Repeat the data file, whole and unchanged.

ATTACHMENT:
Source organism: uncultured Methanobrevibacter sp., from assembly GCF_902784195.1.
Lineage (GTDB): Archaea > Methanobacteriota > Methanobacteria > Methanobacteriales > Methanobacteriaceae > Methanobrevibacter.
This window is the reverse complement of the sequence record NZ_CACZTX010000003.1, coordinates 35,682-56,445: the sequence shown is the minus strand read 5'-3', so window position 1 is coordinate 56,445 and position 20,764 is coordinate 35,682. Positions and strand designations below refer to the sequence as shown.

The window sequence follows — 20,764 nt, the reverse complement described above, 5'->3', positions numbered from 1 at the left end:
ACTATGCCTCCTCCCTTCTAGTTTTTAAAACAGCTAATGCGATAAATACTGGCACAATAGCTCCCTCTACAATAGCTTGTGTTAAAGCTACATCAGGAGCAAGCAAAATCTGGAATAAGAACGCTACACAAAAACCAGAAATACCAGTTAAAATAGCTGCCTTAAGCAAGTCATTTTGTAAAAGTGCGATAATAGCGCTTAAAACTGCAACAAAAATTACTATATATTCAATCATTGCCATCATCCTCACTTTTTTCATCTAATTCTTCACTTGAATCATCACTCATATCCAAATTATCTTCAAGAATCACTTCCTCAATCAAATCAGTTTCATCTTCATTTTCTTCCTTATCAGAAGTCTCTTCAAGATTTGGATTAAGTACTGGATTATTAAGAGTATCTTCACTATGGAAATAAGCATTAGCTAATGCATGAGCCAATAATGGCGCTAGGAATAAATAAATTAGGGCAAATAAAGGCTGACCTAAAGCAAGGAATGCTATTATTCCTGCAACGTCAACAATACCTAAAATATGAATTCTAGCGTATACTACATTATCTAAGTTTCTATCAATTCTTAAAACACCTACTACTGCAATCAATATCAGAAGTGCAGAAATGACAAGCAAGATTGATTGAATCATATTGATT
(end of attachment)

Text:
Source organism: uncultured Methanobrevibacter sp., from assembly GCF_902784195.1.
Lineage (GTDB): Archaea > Methanobacteriota > Methanobacteria > Methanobacteriales > Methanobacteriaceae > Methanobrevibacter.
This window is the reverse complement of the sequence record NZ_CACZTX010000003.1, coordinates 35,682-56,445: the sequence shown is the minus strand read 5'-3', so window position 1 is coordinate 56,445 and position 20,764 is coordinate 35,682. Positions and strand designations below refer to the sequence as shown.

The window sequence follows — 20,764 nt, the reverse complement described above, 5'->3', positions numbered from 1 at the left end:
ACTATGCCTCCTCCCTTCTAGTTTTTAAAACAGCTAATGCGATAAATACTGGCACAATAGCTCCCTCTACAATAGCTTGTGTTAAAGCTACATCAGGAGCAAGCAAAATCTGGAATAAGAACGCTACACAAAAACCAGAAATACCAGTTAAAATAGCTGCCTTAAGCAAGTCATTTTGTAAAAGTGCGATAATAGCGCTTAAAACTGCAACAAAAATTACTATATATTCAATCATTGCCATCATCCTCACTTTTTTCATCTAATTCTTCACTTGAATCATCACTCATATCCAAATTATCTTCAAGAATCACTTCCTCAATCAAATCAGTTTCATCTTCATTTTCTTCCTTATCAGAAGTCTCTTCAAGATTTGGATTAAGTACTGGATTATTAAGAGTATCTTCACTATGGAAATAAGCATTAGCTAATGCATGAGCCAATAATGGCGCTAGGAATAAATAAATTAGGGCAAATAAAGGCTGACCTAAAGCAAGGAATGCTATTATTCCTGCAACGTCAACAATACCTAAAATATGAATTCTAGCGTATACTACATTATCTAAGTTTCTATCAATTCTTAAAACACCTACTACTGCAATCAATATCAGAAGTGCAGAAATGACAAGCAAGATTGATTGAATCATATTGATT